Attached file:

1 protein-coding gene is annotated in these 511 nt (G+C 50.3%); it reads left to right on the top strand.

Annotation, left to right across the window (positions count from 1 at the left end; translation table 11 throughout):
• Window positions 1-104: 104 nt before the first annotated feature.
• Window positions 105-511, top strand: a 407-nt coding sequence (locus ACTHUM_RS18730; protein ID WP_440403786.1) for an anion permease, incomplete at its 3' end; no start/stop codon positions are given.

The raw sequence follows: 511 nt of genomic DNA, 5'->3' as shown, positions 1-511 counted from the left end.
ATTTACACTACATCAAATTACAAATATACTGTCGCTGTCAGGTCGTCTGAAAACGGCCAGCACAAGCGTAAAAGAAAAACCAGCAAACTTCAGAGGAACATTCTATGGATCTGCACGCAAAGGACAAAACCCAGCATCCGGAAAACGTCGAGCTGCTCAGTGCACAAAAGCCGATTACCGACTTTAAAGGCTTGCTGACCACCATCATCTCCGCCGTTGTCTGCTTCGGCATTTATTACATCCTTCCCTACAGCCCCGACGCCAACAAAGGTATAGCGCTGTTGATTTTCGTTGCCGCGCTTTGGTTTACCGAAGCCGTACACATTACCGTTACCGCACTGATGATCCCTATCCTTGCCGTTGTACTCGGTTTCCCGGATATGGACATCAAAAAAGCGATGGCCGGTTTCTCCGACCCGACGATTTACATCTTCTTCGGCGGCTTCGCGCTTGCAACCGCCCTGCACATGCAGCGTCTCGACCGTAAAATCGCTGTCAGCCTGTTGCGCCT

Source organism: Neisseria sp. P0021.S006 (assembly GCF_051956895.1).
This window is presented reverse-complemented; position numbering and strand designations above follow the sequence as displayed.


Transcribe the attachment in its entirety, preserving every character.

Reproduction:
1 protein-coding gene is annotated in these 511 nt (G+C 50.3%); it reads left to right on the top strand.

Annotation, left to right across the window (positions count from 1 at the left end; translation table 11 throughout):
• Window positions 1-104: 104 nt before the first annotated feature.
• Window positions 105-511, top strand: a 407-nt coding sequence (locus ACTHUM_RS18730; protein ID WP_440403786.1) for an anion permease, incomplete at its 3' end; no start/stop codon positions are given.

The raw sequence follows: 511 nt of genomic DNA, 5'->3' as shown, positions 1-511 counted from the left end.
ATTTACACTACATCAAATTACAAATATACTGTCGCTGTCAGGTCGTCTGAAAACGGCCAGCACAAGCGTAAAAGAAAAACCAGCAAACTTCAGAGGAACATTCTATGGATCTGCACGCAAAGGACAAAACCCAGCATCCGGAAAACGTCGAGCTGCTCAGTGCACAAAAGCCGATTACCGACTTTAAAGGCTTGCTGACCACCATCATCTCCGCCGTTGTCTGCTTCGGCATTTATTACATCCTTCCCTACAGCCCCGACGCCAACAAAGGTATAGCGCTGTTGATTTTCGTTGCCGCGCTTTGGTTTACCGAAGCCGTACACATTACCGTTACCGCACTGATGATCCCTATCCTTGCCGTTGTACTCGGTTTCCCGGATATGGACATCAAAAAAGCGATGGCCGGTTTCTCCGACCCGACGATTTACATCTTCTTCGGCGGCTTCGCGCTTGCAACCGCCCTGCACATGCAGCGTCTCGACCGTAAAATCGCTGTCAGCCTGTTGCGCCT

Source organism: Neisseria sp. P0021.S006 (assembly GCF_051956895.1).
This window is presented reverse-complemented; position numbering and strand designations above follow the sequence as displayed.